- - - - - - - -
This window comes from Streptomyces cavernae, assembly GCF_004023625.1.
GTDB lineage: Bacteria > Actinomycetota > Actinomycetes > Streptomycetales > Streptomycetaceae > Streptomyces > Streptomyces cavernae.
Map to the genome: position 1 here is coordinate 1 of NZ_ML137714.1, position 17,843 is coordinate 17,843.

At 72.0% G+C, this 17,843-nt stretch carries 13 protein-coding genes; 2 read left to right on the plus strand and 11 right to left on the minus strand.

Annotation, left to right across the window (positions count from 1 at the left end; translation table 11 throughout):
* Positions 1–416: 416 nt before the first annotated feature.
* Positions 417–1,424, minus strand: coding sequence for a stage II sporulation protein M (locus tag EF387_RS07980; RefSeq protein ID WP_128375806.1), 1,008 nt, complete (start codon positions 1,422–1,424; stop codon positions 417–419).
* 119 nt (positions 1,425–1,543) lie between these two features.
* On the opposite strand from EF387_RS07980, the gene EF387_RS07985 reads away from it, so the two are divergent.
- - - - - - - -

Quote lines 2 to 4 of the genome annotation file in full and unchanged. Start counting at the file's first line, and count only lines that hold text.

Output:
GTDB lineage: Bacteria > Actinomycetota > Actinomycetes > Streptomycetales > Streptomycetaceae > Streptomyces > Streptomyces cavernae.
Map to the genome: position 1 here is coordinate 1 of NZ_ML137714.1, position 17,843 is coordinate 17,843.

At 72.0% G+C, this 17,843-nt stretch carries 13 protein-coding genes; 2 read left to right on the plus strand and 11 right to left on the minus strand.